January 20, 2014

on my bookshelf: the love affairs of nathaniel p.

Every so often, I read a book that has me so enraptured that I devour it in a day, pausing only to read the most poignant lines aloud to Radley as I say, again and again, that he really should read it. I've had The Love Affairs of Nathaniel P. by Adelle Waldman on my to-read list for months, charmed not only by its gorgeous cover (which I really can't get over), but also by its literary spin.

Her debut novel follows the story of Nate Piven, a Brooklyn writer who's on his way up in the industry. Focusing mostly on his complicated, tangled web of relationships, it's the kind of book that will frustrate and surprise and inspire you, forcing you to step back and think about what it is that you value, what it is that you find fair in love and life. Nate isn't altogether likable, but his perspective — as written by the insanely insightful Adelle — left me reeling. A good book offers some kind of wise, overarching lesson, but a great book challenges the very way you've shaped your own memories.

Adelle offers a glimpse inside a relationship that's slowly, unexpectedly, subtly unraveling. The characters aren't even sure what's happening, sad and slightly paranoid over the fraying of their relationship, and for anyone who's ever tried to pinpoint the why in an ending, her story is hauntingly perceptive.

I loved the book, of course, as a reader, and as a writer, it made me want to step up my game. I'm the sort of person who circles, underlines, and brackets my way through every line as I read, and let's just say this book is absolutely covered in notes. Adelle's language is smart, with even the most heart-wrenching lines delivered with a sort of wry humor, and I found myself smitten with her turns of phrase. She's Austen-like in her ability to capture character, describing people in the most apt and surprisings ways.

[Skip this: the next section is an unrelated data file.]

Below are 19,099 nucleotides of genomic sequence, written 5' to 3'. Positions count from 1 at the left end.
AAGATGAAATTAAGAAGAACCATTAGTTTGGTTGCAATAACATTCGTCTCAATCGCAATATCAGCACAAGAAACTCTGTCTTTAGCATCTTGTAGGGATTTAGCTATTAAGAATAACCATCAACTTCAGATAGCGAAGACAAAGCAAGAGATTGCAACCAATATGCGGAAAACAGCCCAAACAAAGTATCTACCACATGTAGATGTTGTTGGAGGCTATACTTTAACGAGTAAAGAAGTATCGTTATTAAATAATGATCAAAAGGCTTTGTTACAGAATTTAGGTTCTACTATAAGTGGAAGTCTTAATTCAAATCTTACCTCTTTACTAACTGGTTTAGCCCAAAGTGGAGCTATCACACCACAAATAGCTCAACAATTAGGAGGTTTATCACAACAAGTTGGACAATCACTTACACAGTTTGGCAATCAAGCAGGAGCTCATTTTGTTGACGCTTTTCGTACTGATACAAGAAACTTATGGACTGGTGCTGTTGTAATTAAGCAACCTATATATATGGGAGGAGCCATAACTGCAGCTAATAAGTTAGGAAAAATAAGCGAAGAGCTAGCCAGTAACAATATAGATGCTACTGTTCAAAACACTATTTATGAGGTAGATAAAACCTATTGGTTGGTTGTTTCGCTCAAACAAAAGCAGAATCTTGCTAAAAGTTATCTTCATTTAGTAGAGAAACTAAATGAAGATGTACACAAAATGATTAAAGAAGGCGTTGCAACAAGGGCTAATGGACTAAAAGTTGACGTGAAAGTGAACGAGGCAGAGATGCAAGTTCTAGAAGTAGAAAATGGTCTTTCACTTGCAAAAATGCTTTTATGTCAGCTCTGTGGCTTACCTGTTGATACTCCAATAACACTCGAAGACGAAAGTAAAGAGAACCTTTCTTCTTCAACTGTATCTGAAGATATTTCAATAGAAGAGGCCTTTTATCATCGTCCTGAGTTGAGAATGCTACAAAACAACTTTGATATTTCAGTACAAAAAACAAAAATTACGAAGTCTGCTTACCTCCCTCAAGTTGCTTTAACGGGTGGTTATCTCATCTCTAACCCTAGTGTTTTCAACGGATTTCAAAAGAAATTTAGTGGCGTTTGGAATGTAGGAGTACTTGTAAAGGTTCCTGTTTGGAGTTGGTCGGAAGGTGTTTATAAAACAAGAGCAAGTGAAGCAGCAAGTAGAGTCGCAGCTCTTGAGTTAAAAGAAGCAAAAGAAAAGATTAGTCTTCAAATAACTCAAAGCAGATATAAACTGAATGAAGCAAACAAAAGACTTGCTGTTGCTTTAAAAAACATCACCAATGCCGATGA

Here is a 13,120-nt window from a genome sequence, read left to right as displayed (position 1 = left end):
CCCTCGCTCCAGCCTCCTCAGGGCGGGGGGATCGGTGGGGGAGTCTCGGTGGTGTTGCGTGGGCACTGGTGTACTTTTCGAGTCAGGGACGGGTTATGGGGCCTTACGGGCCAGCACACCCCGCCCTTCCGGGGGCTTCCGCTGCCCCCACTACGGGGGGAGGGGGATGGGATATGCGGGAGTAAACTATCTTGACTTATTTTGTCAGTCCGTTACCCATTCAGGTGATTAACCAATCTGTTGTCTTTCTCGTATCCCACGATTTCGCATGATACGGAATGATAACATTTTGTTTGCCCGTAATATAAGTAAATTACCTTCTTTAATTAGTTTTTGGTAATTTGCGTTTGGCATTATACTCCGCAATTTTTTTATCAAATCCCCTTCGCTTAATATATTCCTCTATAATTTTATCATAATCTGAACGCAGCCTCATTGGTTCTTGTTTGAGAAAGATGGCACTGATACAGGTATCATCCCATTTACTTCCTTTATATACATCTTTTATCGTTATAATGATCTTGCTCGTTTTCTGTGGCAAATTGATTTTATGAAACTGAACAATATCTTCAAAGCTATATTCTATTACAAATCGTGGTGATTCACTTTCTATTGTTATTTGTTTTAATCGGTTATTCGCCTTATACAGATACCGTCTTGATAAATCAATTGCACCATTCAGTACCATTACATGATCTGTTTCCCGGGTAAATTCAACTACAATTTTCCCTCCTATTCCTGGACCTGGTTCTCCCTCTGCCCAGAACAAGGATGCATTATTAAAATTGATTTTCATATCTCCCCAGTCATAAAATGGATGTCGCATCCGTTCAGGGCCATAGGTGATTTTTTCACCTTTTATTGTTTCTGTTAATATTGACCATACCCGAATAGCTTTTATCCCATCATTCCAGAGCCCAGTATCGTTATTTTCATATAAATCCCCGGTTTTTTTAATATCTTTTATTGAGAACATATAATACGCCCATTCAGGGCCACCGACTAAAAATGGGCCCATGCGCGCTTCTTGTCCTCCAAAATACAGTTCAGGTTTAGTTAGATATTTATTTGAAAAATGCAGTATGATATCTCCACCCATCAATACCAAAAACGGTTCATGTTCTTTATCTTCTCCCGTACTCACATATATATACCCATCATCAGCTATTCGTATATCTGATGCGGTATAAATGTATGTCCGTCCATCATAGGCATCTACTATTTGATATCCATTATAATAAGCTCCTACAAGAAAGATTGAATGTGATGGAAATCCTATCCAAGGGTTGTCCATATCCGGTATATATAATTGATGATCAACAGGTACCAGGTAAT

One of my favorite things about the story is the play on familiarity versus unfamiliarity — the comfort and the boredom and the thrill of both. There's the "intoxicating unfamiliarity" of someone new, but there's also the fondness of familiarity, the "recognition of camaraderie" after a breakup, as if you're "old war buddies." What a brilliant way to capture a breakup from the other side, and how very true.

True to form, I've searched out any and every interview with Adelle, buoyed by her work and re-inspired with my own writing. Once you've read the book, I recommend you read these, too:

Okay. Done with my fangirl moment.


Heidi @ Decor & More said... [Reply to comment]

Oh, I just finished The Goldfinch and am ready to dive into another literary novel! This looks like the one... :)
Blessings, H

Kelly said... [Reply to comment]

I'm definitely add this book to my to-read list! Thank you!

look a little closer said... [Reply to comment]

thank you for sharing this. it's happenstance i read your blog today. i've been a reader for awhile, always following along -- admiring photos and wishing nyc had more of that blue sky. i just read your previous post about your relationship and it is lovely. it reminds me that my decision was right.

i am currently going through one of those terrible things called a breakup. it's different than others and a whole slew of other things, but there's definitely been a big question of why. looking for the event where it changed. trying to pinpoint it. i know i can't, that it's probably been slow and just thrown together with the whole thing that has been the relationship.

anyway, what a ramble comment, but i am looking forward to reading your suggestion.

so...thank you. :) that's all.

Allie said... [Reply to comment]

im about a quarter through (thanks to your glowing recommendation) and i wish i had more time to just sit and read it!!! its SO great. plus i was just in brooklyn so i love knowing all the neighborhoods that are referenced. :)